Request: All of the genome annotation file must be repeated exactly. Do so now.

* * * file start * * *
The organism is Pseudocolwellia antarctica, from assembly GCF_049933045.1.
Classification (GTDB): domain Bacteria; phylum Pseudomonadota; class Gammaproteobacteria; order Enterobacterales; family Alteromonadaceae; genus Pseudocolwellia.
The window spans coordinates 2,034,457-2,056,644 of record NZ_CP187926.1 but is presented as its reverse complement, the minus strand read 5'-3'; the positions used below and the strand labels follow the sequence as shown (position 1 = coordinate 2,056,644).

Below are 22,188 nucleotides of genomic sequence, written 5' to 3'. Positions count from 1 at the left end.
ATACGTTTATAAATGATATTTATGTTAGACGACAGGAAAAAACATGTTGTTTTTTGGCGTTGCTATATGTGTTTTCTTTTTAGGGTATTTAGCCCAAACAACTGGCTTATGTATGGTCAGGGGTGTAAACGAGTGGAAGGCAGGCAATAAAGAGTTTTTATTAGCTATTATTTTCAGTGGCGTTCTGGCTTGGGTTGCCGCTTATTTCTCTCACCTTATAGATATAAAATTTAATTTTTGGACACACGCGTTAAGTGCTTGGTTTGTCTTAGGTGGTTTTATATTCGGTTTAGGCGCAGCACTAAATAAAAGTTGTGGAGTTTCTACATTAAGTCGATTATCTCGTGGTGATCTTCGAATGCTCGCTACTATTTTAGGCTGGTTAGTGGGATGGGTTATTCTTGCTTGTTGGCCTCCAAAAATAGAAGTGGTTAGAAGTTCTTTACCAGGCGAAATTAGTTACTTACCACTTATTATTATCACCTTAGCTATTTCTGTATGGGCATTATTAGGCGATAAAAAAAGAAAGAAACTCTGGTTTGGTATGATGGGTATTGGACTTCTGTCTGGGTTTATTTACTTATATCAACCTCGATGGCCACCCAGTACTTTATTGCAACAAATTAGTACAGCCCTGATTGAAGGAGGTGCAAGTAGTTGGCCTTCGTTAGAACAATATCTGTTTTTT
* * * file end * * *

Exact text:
The organism is Pseudocolwellia antarctica, from assembly GCF_049933045.1.
Classification (GTDB): domain Bacteria; phylum Pseudomonadota; class Gammaproteobacteria; order Enterobacterales; family Alteromonadaceae; genus Pseudocolwellia.
The window spans coordinates 2,034,457-2,056,644 of record NZ_CP187926.1 but is presented as its reverse complement, the minus strand read 5'-3'; the positions used below and the strand labels follow the sequence as shown (position 1 = coordinate 2,056,644).

Below are 22,188 nucleotides of genomic sequence, written 5' to 3'. Positions count from 1 at the left end.
ATACGTTTATAAATGATATTTATGTTAGACGACAGGAAAAAACATGTTGTTTTTTGGCGTTGCTATATGTGTTTTCTTTTTAGGGTATTTAGCCCAAACAACTGGCTTATGTATGGTCAGGGGTGTAAACGAGTGGAAGGCAGGCAATAAAGAGTTTTTATTAGCTATTATTTTCAGTGGCGTTCTGGCTTGGGTTGCCGCTTATTTCTCTCACCTTATAGATATAAAATTTAATTTTTGGACACACGCGTTAAGTGCTTGGTTTGTCTTAGGTGGTTTTATATTCGGTTTAGGCGCAGCACTAAATAAAAGTTGTGGAGTTTCTACATTAAGTCGATTATCTCGTGGTGATCTTCGAATGCTCGCTACTATTTTAGGCTGGTTAGTGGGATGGGTTATTCTTGCTTGTTGGCCTCCAAAAATAGAAGTGGTTAGAAGTTCTTTACCAGGCGAAATTAGTTACTTACCACTTATTATTATCACCTTAGCTATTTCTGTATGGGCATTATTAGGCGATAAAAAAAGAAAGAAACTCTGGTTTGGTATGATGGGTATTGGACTTCTGTCTGGGTTTATTTACTTATATCAACCTCGATGGCCACCCAGTACTTTATTGCAACAAATTAGTACAGCCCTGATTGAAGGAGGTGCAAGTAGTTGGCCTTCGTTAGAACAATATCTGTTTTTT